From Equine Welfare Alliance:
June 7, 2009
FOR IMMEDIATE RELEASE
PETA thwarts efforts to bring home racehorses
CHICAGO, (EWA) – As reported today on ESPN’s Outside the Lines, PETA has inserted itself into the issue of American racehorses being slaughtered in Japan. The slaughter of Kentucky Derby winner Ferdinand in 2002 brought outrage to American horse owners and was the catalyst for anti- slaughter awareness in America.
The Program reported on two thoroughbreds, War Emblem and Charismatic who are both standing stud in Japan. ESPN interviewed Michael Blowen, owner and founder of Old Friends, A Kentucky Facility for Retired Thoroughbreds and Kathy Guillermo, vice president of laboratory investigations for PETA.
Over the years, Blowen has developed an excellent relationship with key personnel in Japan that has smoothed the way for retiring these great athletes to Old Friends. He keeps a list of thoroughbreds that are nearing the end of their stud duties and has been following their stud careers for years. At the top of his list are War Emblem and Charismatic. Blowen has been in discussions for the past eighteen months and developing plans with his Japanese contacts for their retirement to Old Friends.
Despite the claims of slaughter advocates to the contrary, PETA had until now, remained out of the horse slaughter issue. But now, in true PETA fashion, the message was horrific visuals of the cruelty inherent with slaughter, however, their organization offered no assistance in bringing the athletes home. At one point, Ms. Guillermo actually challenged Blowen by saying she was not aware of anyone that was working to bring the horses home. Blowen had recently discussed just this effort on EWA’s Howling Ridge radio program.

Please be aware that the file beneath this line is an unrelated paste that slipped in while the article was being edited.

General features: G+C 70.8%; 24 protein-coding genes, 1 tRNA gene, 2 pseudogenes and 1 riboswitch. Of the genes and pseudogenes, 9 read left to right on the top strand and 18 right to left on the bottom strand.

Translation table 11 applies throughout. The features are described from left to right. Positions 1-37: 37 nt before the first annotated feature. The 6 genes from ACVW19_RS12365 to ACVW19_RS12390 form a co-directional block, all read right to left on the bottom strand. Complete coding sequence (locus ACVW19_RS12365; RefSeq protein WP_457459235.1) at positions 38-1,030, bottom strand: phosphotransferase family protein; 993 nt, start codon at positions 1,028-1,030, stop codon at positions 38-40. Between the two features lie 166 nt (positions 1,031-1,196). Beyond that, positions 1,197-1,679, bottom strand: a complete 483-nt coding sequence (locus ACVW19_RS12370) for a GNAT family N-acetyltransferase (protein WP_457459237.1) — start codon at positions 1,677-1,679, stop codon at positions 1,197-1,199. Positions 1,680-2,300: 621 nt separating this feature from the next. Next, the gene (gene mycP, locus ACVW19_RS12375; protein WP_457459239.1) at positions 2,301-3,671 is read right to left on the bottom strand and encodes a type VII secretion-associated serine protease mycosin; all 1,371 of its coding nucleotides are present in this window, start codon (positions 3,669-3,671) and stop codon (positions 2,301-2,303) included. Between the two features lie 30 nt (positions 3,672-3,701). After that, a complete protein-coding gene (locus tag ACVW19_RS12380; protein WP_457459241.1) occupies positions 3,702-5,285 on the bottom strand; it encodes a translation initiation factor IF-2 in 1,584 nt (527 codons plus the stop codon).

Blowen’s most recent Japan rescue was Wallenda who earned $1.2 million in 33 lifetime starts on the track. Old Friends also expanded its facility from 40 acres to 92 acres last year and currently has over 40 retired athletes including Popcorn Deelites, one of the horses that portrayed Seabiscuit in the box office smash hit about the legendary California racehorse.
“I’m hoping things like PETA is doing won’t hurt our relationship with the Japanese,” Blowen said, asking the extremist animal rights group, “Are you just going to keep showing footage of horses in excruciating painful situations or are you going to try to build a relationship with the people that actually own these horses, that actually control them - to find a place for them and work really, really hard to bring them home?”
EWA couldn’t agree more.